One aspect of your life that you have complete control over is how far you want to take it with your romantic partner — whether that’s your husband or wife, boyfriend or girlfriend, or anyone you’re involved with. You should never feel forced into anything that you’re not comfortable with or don’t feel like doing.

Have you ever felt pressured by your partner to have sex? Have you ever felt guilted into it, or felt like you weren’t able to say no? Abuse is often centered on power and control in all aspects of the relationship, so it’s not uncommon that an abusive partner will try to force intimacy.

This is often referred to as sexual coercion, which lies on the continuum of sexually aggressive behavior. It can vary from being egged on and persuaded, to being forced to have contact. It can be verbal and emotional, in the form of statements that make you feel pressure, guilt, or shame. You can also be made to feel forced through more subtle actions. For example, your partner:

  • Makes you feel like you owe them: ex. Because you’re in a relationship, because you’ve had sex before, because they spent money on you or bought you a gift
  • Gives you compliments that sound extreme or insincere as an attempt to get you to agree to something
  • Gives you drugs and alcohol to “loosen up” your inhibitions
  • Plays on the fact that you’re in a relationship, saying things such as: “Sex is the way to prove your love for me,” “If I don’t get sex from you I’ll get it somewhere else”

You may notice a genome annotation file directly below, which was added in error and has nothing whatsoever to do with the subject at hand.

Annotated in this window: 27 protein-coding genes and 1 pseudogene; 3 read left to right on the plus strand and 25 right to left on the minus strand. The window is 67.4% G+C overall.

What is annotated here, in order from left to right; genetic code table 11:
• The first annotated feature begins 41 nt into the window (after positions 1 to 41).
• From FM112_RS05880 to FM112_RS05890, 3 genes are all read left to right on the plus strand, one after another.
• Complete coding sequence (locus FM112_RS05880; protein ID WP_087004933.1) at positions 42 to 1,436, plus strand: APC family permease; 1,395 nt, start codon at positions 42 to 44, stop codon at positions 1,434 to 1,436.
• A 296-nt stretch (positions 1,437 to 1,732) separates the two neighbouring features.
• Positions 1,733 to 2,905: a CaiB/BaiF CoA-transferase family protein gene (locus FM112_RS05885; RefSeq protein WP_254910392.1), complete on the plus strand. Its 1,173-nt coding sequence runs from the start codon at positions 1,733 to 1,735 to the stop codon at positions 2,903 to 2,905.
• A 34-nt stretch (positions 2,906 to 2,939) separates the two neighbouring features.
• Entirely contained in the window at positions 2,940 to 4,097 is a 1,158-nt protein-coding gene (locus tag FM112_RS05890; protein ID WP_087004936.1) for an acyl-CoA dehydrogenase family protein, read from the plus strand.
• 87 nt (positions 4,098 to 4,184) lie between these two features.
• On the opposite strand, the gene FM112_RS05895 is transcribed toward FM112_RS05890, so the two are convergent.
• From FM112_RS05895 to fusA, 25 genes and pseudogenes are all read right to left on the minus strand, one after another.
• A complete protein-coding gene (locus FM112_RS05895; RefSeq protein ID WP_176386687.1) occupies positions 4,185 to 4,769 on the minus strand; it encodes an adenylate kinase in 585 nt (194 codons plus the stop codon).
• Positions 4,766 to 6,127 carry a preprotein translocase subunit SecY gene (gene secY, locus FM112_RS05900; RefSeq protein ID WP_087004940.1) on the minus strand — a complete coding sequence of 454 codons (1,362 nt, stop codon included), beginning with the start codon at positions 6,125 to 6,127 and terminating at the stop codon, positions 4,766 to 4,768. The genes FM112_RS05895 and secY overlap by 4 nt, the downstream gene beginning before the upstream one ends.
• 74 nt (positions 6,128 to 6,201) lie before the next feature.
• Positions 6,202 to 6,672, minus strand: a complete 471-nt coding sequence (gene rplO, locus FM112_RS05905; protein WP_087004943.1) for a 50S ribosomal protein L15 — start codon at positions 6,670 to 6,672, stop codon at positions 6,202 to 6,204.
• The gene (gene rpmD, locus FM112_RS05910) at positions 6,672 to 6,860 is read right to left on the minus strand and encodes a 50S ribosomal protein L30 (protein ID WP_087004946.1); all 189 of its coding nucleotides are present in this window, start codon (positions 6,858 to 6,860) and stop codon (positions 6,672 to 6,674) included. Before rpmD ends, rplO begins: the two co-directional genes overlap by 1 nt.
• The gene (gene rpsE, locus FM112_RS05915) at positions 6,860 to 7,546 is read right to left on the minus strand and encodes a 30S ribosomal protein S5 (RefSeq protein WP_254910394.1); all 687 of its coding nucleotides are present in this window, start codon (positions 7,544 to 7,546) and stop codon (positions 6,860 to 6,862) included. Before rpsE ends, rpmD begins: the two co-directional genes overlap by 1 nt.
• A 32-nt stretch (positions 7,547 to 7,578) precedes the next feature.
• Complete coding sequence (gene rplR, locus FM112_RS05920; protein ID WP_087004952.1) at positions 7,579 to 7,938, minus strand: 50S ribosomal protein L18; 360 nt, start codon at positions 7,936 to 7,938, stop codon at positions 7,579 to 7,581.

• Reacts negatively with sadness, anger or resentment if you say no or don’t immediately agree to something
  • Continues to pressure you after you say no
  • Makes you feel threatened or afraid of what might happen if you say no
  • Tries to normalize their sexual expectations: ex. “I need it, I’m a man”

Even if your partner isn’t forcing you to do sexual acts against your will, being made to feel obligated is coercion in itself. Dating someone, being in a relationship, or being married never means that you owe your partner intimacy of any kind.

A coercive partner may feel that consent is ongoing. However, consenting to something once doesn’t make it a “given” each time. Consenting to one action doesn’t mean you have given your consent for other actions. In a relationship where sexual coercion is occurring, there is a lack of consent, and the coercive partner doesn’t respect the boundaries or wishes of the other.

To learn more about sexual coercion, an important read is our article on healthy consent, or check out The Consensual Project. No one should be made to feel pressured into a sexual act. If your partner acts in any of the ways mentioned, it could be helpful to speak to someone about it. Our advocates are available to talk confidentially, 24/7, at 1-800-799-SAFE (7233) — give us a call.


April is Sexual Assault Awareness Month